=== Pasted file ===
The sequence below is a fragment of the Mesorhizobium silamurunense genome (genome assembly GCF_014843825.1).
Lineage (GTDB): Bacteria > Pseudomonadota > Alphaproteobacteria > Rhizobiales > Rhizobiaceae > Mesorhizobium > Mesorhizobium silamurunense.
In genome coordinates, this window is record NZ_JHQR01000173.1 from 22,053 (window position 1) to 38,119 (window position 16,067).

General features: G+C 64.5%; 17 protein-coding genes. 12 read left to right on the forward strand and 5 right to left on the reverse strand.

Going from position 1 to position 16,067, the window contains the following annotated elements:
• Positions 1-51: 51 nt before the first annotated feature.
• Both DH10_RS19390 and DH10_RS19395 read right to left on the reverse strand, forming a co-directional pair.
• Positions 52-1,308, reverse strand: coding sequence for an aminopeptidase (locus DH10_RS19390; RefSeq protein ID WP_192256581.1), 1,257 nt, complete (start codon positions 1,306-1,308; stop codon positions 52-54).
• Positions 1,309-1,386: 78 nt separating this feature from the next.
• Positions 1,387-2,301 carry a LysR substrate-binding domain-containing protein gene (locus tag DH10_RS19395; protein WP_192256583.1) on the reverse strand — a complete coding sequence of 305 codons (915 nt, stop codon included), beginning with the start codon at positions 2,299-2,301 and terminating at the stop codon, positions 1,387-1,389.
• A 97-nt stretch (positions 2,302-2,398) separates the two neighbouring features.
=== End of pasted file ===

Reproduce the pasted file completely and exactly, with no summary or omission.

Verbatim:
The sequence below is a fragment of the Mesorhizobium silamurunense genome (genome assembly GCF_014843825.1).
Lineage (GTDB): Bacteria > Pseudomonadota > Alphaproteobacteria > Rhizobiales > Rhizobiaceae > Mesorhizobium > Mesorhizobium silamurunense.
In genome coordinates, this window is record NZ_JHQR01000173.1 from 22,053 (window position 1) to 38,119 (window position 16,067).

General features: G+C 64.5%; 17 protein-coding genes. 12 read left to right on the forward strand and 5 right to left on the reverse strand.

Going from position 1 to position 16,067, the window contains the following annotated elements:
• Positions 1-51: 51 nt before the first annotated feature.
• Both DH10_RS19390 and DH10_RS19395 read right to left on the reverse strand, forming a co-directional pair.
• Positions 52-1,308, reverse strand: coding sequence for an aminopeptidase (locus DH10_RS19390; RefSeq protein ID WP_192256581.1), 1,257 nt, complete (start codon positions 1,306-1,308; stop codon positions 52-54).
• Positions 1,309-1,386: 78 nt separating this feature from the next.
• Positions 1,387-2,301 carry a LysR substrate-binding domain-containing protein gene (locus tag DH10_RS19395; protein WP_192256583.1) on the reverse strand — a complete coding sequence of 305 codons (915 nt, stop codon included), beginning with the start codon at positions 2,299-2,301 and terminating at the stop codon, positions 1,387-1,389.
• A 97-nt stretch (positions 2,302-2,398) separates the two neighbouring features.